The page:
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CSU–Dayton Campus education degree


have the same mission, and are very pleased that Central State was select- ed to deliver the education program that meets these needs.”


Some cohorts selected for the pro- gram already have college credits; others are starting their degree work from the beginning. All cohorts have experience in DPS classrooms, rang- ing from two to 20 years.


Dayton campus advantages


Attending classes at CSU-Dayton is a natural fit for this group. The Day- ton campus offers the evening classes these paraprofessionals need right in their own community, which allows them to work during the day and not travel far to get their degree.


CSU-Dayton campus opened for


the 2007-2008 academic year. It is located in the former Reynolds and Reynolds building at 840 Germantown Street. It has almost 24,000 square feet of classroom and a small auditorium space. The campus is on the RTA bus line and has plenty of lighted parking.


The DPS paraprofession-


als find other nontraditional students at the campus. Most of the students at CSU-Dayton are employed and many have children, so professors are quite skilled in teaching nontradi- tional adult students.


“This partnership allows Central State University to help Dayton Pub- lic Schools reach one of their goals,”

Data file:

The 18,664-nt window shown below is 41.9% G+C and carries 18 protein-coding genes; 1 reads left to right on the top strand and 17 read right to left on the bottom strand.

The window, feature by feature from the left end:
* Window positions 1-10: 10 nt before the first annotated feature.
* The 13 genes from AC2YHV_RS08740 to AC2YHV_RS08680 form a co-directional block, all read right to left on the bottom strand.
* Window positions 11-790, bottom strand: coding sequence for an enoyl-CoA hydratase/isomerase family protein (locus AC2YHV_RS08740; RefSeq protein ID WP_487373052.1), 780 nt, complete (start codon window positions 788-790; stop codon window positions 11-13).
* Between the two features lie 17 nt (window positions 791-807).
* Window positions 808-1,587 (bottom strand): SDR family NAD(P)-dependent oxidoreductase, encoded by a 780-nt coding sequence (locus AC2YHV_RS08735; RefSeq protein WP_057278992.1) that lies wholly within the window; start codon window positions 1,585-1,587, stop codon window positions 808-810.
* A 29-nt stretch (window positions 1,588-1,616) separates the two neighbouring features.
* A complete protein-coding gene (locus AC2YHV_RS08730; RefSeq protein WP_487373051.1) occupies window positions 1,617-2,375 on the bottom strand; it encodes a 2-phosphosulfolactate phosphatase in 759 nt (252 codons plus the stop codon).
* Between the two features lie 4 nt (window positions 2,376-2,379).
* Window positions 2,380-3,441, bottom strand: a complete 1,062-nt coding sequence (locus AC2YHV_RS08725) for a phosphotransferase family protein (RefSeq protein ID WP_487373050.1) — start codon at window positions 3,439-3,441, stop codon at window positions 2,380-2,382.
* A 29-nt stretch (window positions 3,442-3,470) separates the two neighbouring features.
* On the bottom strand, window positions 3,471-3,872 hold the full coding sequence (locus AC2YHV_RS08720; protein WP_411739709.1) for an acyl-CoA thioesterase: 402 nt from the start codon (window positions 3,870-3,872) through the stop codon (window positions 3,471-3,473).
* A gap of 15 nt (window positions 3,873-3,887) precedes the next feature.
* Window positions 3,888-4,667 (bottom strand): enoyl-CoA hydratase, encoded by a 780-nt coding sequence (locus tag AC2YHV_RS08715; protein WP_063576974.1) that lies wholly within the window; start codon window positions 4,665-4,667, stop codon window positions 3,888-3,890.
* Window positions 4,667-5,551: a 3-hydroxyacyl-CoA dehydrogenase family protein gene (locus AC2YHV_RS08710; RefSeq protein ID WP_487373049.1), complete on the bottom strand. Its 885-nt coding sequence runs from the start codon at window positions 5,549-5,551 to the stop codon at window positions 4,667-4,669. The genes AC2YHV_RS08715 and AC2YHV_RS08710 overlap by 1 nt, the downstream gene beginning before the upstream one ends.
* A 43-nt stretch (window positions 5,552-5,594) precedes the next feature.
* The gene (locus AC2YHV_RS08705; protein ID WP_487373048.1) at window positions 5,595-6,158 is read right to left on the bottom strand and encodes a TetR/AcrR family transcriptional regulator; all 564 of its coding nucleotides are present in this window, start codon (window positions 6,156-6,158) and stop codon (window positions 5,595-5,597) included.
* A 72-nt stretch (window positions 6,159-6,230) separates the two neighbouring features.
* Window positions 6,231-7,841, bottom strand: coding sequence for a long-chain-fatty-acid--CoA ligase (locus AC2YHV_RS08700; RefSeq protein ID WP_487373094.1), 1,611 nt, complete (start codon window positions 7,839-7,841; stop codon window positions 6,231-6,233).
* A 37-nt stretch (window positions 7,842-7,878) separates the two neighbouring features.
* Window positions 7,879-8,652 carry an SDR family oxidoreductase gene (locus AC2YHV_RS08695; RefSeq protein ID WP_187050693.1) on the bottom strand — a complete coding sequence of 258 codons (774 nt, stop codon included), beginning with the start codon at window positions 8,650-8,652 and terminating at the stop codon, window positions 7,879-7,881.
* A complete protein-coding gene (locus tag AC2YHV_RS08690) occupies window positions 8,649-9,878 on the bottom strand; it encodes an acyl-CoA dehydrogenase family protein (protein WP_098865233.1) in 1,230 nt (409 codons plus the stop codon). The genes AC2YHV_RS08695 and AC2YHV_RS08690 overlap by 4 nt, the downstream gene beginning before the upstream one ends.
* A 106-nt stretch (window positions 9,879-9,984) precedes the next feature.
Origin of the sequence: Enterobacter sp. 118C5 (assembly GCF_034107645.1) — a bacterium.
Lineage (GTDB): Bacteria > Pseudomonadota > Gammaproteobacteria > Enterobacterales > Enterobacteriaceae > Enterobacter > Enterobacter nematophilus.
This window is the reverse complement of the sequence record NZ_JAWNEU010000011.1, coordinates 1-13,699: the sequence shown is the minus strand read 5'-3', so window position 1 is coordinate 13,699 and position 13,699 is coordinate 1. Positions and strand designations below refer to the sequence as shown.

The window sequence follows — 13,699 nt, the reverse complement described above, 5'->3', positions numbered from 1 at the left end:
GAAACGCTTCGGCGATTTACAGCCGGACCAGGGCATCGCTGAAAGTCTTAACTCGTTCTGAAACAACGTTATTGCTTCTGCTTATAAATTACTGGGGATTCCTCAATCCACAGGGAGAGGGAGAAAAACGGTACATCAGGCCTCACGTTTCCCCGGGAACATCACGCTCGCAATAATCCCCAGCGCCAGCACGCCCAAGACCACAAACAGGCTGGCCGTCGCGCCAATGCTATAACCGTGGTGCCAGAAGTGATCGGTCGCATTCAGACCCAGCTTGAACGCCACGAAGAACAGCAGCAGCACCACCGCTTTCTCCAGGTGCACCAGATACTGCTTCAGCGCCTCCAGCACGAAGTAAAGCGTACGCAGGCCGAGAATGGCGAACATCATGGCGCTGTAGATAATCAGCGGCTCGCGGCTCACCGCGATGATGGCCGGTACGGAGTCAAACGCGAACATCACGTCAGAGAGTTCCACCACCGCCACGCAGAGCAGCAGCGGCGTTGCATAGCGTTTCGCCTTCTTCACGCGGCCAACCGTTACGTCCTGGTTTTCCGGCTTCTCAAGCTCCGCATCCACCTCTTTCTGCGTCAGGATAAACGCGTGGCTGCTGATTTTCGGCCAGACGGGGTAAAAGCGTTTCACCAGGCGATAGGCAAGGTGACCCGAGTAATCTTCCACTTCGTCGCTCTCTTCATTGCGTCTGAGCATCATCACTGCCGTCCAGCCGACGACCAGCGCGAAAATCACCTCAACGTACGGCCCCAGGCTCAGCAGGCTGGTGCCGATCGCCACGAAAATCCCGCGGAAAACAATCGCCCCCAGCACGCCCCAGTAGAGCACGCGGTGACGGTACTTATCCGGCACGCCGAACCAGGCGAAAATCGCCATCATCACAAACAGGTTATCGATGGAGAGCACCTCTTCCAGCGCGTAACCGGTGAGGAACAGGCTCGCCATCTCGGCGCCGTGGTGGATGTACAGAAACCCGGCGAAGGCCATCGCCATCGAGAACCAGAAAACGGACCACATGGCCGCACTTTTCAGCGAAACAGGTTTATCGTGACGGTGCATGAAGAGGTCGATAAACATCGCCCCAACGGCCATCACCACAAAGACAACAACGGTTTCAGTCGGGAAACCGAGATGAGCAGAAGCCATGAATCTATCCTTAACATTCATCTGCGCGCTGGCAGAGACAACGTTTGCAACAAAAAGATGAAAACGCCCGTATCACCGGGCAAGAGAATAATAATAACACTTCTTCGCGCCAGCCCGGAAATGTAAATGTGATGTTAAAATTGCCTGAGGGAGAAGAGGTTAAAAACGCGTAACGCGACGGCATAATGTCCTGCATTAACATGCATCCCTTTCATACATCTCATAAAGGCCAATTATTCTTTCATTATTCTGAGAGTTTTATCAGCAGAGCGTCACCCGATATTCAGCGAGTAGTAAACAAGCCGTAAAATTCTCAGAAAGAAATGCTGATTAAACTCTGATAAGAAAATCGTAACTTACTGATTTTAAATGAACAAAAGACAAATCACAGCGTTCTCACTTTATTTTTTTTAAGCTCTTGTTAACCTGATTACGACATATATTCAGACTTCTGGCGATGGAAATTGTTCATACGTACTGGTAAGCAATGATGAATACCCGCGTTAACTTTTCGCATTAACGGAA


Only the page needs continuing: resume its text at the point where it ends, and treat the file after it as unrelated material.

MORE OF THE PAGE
Closing the achievement gap “T


Professors, students, community leaders, business owners and citizens gathered together to learn more about closing the achievement gap during the “Too Many Children Left Be- hind” community forum held at the CSU-Dayton campus.


The forum was a deliberate democ- racy dialogue sponsored by the Ket- tering Foundation (www.kettering. org), an independent, nonpartisan research organization doing coopera- tive research to identify and address the challenges to making democracy work. The forum was also spon- sored by CSU and the Dayton and Wilberforce Chapters of the Links,


said Dr. Harper. “This is just one of the many collaborations that we see in the future, as we work with school systems to meet their needs.”


COVER PHOTO: CSU’s Dr. Jean Harper (center) and Cheryl Marcus (right) talk with paraprofessional students about classes and plans for the future.


Dayton Public Schools Superintendent, Lori Ward addresses paraprofessionals class.


oo Many Children Left Behind ” forum is held at CSU–Dayton Incorporated.


The facilitated discussion centered around school and teacher account- ability, financial equity and funding, and the social issues impacting suc- cessful performance in school.


“The real goal of the discussion is to help the community take responsibil- ity for education by not assuming that performance is only within the realm of the educators and the schools,” said Helen Jones-Kelley, Special Assistant to the President for External Rela- tions. Kim Casey of the Kettering Foundation led the discussion, assist- ed by trained CSU student facilitators


senior Michael Copeland and junior April Malone, education majors.


“What was particularly exciting was the strong forum sessions, as attend- ees decided the next steps they can take to achieve goals,” Ms. Jones-Kel- ley said. “Several people made com- mitments to mentor young people at risk; others want to engage parents of the students. One group wants to have conversations with the state legislature; another group wants to become involved in media relations.”


Task force meetings and additional discussion forums were planned.


CENTRAL STATE UNIVERSITY 9


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